Anya Taylor, Erotic Coleridge: Women, Love, and the Law Against Divorce. Palgrave Macmillan, 2005. 232 pages. $80.00 (ISBN10: 1-4039-6925-6)
David M. Baulch
University of West Florida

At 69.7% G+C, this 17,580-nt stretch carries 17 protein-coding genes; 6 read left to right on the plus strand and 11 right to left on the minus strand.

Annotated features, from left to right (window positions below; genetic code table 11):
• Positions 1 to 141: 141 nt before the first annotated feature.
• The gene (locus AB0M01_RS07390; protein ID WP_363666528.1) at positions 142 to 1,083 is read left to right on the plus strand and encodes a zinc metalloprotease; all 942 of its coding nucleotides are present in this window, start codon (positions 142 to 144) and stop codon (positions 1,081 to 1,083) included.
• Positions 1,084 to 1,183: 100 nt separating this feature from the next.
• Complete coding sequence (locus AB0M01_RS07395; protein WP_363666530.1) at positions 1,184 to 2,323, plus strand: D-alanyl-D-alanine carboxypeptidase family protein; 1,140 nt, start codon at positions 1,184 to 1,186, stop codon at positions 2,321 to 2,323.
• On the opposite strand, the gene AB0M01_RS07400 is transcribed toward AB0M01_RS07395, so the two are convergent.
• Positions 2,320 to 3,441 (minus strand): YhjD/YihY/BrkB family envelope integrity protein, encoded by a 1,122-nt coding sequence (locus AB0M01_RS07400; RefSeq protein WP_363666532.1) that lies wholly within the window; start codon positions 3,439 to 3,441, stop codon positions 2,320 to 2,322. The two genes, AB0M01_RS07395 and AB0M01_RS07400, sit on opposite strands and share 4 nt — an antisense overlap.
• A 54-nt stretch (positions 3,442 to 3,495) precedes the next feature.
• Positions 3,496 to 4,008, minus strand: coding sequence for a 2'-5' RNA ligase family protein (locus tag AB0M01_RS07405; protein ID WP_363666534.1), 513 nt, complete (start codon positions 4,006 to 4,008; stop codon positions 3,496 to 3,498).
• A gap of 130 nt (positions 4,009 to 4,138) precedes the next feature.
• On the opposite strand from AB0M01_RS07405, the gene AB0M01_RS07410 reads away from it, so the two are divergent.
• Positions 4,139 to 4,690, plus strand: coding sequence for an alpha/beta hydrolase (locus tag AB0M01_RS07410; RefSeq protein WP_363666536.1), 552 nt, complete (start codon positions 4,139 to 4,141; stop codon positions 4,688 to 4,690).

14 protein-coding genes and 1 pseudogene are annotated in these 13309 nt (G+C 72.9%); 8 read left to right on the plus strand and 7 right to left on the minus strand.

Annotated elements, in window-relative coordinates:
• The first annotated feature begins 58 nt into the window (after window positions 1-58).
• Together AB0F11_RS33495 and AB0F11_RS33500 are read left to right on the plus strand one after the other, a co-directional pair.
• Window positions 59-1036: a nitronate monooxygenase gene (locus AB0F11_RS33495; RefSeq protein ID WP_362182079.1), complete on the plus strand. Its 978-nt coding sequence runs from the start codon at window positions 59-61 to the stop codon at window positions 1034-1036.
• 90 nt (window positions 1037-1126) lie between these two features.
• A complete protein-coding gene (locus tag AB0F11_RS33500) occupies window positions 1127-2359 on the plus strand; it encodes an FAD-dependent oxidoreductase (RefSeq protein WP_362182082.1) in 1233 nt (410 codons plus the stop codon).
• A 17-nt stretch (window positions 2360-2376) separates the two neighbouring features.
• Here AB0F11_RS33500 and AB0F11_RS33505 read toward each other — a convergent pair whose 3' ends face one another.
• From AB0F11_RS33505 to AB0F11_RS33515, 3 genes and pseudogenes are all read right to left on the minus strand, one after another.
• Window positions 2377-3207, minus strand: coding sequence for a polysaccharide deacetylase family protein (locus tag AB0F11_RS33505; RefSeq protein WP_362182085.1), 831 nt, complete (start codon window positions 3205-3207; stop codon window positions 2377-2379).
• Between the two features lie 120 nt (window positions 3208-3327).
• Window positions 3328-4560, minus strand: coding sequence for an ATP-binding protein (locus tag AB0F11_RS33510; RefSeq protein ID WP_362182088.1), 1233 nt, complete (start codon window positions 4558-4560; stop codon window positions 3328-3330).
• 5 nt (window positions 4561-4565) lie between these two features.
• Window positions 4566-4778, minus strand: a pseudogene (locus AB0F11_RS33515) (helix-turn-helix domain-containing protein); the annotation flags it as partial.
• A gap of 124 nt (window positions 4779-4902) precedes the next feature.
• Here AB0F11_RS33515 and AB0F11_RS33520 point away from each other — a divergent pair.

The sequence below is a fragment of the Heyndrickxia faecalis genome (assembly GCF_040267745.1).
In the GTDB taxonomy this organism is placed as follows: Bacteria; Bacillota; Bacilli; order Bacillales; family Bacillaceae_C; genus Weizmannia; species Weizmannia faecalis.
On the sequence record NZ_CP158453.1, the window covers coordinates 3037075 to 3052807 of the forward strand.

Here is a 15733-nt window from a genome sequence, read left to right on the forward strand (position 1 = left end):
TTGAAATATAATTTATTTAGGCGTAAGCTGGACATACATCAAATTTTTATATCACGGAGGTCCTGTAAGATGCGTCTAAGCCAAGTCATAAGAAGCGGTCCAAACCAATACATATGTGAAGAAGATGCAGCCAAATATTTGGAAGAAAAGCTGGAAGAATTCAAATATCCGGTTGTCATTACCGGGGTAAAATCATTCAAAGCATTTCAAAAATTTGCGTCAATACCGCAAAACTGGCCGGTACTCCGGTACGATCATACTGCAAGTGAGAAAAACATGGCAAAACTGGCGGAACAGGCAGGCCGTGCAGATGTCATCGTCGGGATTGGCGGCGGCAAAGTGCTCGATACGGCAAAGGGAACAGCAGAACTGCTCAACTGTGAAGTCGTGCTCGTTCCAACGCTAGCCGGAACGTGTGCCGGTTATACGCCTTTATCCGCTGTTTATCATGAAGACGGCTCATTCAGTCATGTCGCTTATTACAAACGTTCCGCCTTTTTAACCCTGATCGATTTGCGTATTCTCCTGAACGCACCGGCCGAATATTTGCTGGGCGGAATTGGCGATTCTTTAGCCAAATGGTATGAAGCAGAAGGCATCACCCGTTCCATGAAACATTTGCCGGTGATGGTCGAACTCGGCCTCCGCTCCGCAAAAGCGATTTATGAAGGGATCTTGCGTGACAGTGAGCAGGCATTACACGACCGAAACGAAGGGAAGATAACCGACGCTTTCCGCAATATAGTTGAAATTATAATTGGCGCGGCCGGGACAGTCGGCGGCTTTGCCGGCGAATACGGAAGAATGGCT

A book entitled Erotic Mary Robinson or Erotic Byron would not be all that surprising. By contrast, Anya Taylor’s Erotic Coleridge: Women, Love, and the Law Against Divorce is immediately unsettling—and interesting—precisely because tradition has constructed Samuel Taylor Coleridge as one of the least erotic beings imaginable. Canonizing Coleridge alongside “Dry Bob” Southey, Byron’s Don Juan set the terms for reception, contrasting the success of Coleridge’s metaphysical interests with the failure of young Juan’s attempts to sublimate erotic attachments through abstruse contemplations. Slightly less than two centuries of subsequent critical treatment have done little to challenge the orthodoxy of Byron’s irreverence. While Anthony John Harding’s Coleridge and the Idea of Love: Aspects of Relationship in Coleridge’s Thought and Writing (1974) accords a centrality to love in its broadest possible sense as a moral/relational metaphysic, and Raimonda Modiano’s Coleridge and the Concept of Nature (1985) recognizes love as an important element in Coleridge’s complex and shifting engagements with aesthetic theory, Anya Taylor’s remarkable book asserts that Coleridge, throughout his life, was positively sexy and charmingly flirtatious. In short, Erotic Coleridge argues that the vicissitudes of Coleridge’s life, the complexities of his thought, and the protean character of his literary achievement need to be seen alongside his consistent interest in women.